Application. Pretty obvious. Be in the Word every day. Maybe you want a more specific solution to your particular fear? OK, simple, find out whatever the next step is and take it. Write that letter, apply for that job, open your mouth, break off that relationship, etc. Take that step. Not the answer, you were looking for? Why not? Because you are paralyzed with fear. To get it unparalyzed by fear, you need to believe God’s truth. To believe God’s truth, you need to know it and meditate on it, constantly, consistently. It doesn’t have to be reading the King James version of the Bible for an hour. In this might sound controversial but may be, for starters, it isn’t actually even reading the actual Bible every day. Maybe you get to hear God’s word through listening to praise music, maybe you listen to a Christian podcast or sermon on the radio. Maybe you listen to the Bible on audio. Me I don’t like a lot of Christian music that’s out there but I do like listening to sermon podcasts throughout the week. And I say that is starters if you’re not already doing it. I think you should be actually reading the text of Scripture every day. Billy Graham had a tradition of 3/15. 15 minutes of reading the word 15 minutes of prayer and 15 minutes of talking about God to people. That was his daily goal. If we could just get the first two were doing better than a for not doing anything. And the more you put into it the more you have access to God’s promises. And this is how this works. Sometimes you read the word on a particular day or listen to it in a particular sermon or song or whatever. And in that moment you don’t get anything out of it. But then later on when a circumstance comes up you immediately recall that word or truth or promise. Example a number of years ago I was actually in Japan we were living there. And at that time I was probably wondering, “what am I doing here?” And around that time, one afternoon I saw butterfly flying in the air high up in the air. And a bird was trying to catch the butterfly. The bird couldn’t catch the butterfly the butterflies flight pattern was so erratic that the bird couldn’t predict where it was going to be so couldn’t catch it in its beak. I don’t know if the butterfly had that skill or that’s just the way it was designed the way its wings were. It was effective. It occurred to me at that time that the path God has me on is often confusing to me I don’t understand the way I go but maybe my way is purposely erratic because it prevents me from being a target of the enemy, spiritually speaking. There is a Scripture for that not so much about the persecution part but about the not understanding my own path part. There’s one in Proverbs and there’s one about those who are moved by the Spirit where just as you don’t know from which way the wind comes and which way the wind goes so you don’t understand the ways of those who are moved by the Spirit. So now, sometimes when I go out and running, very often and maybe it’s because of body heat or the moisture in my breath, a butterfly will fly alongside me and it reminds me that God has me on a path that doesn’t make sense to me but I can trust. In order to equate that butterfly with God’s word is it butterflies that I need to study and their flying patterns? No, I need to be in God’s word on a regular basis, so that it’s familiar to me that when the time comes when I do not have access to the word of God I still have access to the word of God because it’s in my mind. That doesn’t happen without consistent time in the word.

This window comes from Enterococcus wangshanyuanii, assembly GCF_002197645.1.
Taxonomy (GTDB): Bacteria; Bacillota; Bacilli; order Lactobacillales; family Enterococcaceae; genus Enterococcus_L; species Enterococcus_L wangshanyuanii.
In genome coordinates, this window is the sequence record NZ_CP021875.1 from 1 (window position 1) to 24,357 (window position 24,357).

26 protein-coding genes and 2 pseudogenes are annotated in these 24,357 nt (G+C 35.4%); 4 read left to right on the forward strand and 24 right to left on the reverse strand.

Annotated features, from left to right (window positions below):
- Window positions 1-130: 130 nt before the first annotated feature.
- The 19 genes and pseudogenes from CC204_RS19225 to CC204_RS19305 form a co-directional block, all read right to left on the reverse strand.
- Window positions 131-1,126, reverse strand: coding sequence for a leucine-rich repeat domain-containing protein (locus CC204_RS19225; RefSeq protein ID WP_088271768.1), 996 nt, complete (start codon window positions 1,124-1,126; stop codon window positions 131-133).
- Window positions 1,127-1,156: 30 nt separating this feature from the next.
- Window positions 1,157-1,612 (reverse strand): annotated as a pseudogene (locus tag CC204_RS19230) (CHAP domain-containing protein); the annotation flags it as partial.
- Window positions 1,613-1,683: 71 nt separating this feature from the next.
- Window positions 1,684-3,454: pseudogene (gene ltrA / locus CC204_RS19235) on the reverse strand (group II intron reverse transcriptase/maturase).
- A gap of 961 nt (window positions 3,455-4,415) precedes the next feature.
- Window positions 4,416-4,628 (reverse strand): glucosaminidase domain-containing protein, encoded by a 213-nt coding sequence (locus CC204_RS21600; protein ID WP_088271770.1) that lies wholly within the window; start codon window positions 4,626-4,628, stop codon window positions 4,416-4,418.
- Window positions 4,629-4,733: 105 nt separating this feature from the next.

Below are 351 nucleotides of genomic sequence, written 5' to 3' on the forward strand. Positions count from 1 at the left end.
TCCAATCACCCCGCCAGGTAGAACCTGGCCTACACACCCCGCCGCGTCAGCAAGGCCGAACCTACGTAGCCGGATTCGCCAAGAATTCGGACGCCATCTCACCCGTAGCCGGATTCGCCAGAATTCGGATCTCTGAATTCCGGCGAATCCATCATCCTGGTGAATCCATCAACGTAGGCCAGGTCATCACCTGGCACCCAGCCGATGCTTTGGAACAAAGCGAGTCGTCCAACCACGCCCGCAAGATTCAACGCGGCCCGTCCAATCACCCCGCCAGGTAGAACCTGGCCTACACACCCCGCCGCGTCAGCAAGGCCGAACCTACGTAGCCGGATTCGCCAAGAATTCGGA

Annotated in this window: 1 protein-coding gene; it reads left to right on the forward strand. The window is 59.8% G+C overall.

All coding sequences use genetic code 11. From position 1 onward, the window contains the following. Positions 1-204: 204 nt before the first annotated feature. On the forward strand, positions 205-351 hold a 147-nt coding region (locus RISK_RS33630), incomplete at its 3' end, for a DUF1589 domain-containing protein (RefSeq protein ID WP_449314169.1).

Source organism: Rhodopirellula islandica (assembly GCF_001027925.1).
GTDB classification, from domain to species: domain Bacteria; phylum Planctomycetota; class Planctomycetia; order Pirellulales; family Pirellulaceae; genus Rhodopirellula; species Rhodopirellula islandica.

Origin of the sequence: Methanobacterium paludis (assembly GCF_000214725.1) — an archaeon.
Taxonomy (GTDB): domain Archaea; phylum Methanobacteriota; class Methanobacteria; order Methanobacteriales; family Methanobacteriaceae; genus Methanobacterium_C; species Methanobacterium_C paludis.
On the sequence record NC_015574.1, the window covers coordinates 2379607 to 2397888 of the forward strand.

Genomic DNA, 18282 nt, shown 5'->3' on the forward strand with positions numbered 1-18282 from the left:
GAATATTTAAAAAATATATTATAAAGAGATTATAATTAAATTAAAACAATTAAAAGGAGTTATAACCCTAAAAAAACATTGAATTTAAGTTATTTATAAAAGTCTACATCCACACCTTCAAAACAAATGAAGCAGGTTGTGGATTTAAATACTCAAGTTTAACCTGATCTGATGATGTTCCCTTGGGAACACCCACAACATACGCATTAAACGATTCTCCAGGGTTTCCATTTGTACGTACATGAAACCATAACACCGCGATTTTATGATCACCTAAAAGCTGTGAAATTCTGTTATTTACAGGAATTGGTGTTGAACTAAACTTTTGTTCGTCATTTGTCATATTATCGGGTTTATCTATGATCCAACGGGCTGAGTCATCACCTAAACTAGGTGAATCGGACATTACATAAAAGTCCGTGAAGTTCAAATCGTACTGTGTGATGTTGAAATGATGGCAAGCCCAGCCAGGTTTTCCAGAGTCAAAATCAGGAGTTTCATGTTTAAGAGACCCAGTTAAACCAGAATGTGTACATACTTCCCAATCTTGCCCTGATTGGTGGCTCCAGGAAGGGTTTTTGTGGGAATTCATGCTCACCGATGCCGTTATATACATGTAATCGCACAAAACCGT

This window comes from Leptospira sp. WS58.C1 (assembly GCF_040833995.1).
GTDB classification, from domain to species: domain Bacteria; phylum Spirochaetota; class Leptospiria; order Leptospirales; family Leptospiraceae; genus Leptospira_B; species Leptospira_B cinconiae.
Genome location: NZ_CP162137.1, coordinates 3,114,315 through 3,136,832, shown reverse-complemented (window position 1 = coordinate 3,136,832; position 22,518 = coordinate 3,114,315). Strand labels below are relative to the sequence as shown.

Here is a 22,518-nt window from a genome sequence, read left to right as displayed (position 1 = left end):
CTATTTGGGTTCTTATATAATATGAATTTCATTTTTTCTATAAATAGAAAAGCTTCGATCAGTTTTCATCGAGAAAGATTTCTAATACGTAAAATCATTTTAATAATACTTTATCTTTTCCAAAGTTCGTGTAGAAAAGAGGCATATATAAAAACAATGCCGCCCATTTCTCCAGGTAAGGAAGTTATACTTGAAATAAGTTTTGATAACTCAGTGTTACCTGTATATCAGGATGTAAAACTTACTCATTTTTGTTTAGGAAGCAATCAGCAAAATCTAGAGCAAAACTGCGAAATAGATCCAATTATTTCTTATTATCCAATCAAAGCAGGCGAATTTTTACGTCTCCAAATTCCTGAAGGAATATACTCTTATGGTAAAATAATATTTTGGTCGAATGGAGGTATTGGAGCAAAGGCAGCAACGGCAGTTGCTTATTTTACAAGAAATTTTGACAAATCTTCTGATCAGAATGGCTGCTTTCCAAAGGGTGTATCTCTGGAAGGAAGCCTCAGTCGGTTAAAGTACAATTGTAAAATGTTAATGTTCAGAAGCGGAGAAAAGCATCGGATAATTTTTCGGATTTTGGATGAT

[1] Paul Lee Tan, Encyclopedia of 7700 Illustrations: Signs of the Times (Garland, TX: Bible Communications, Inc., 1996).

[2] New American Standard Bible: 1995 Update (LaHabra, CA: The Lockman Foundation, 1995). Da 6:16.

[3] New American Standard Bible: 1995 Update (LaHabra, CA: The Lockman Foundation, 1995). Da 6:20.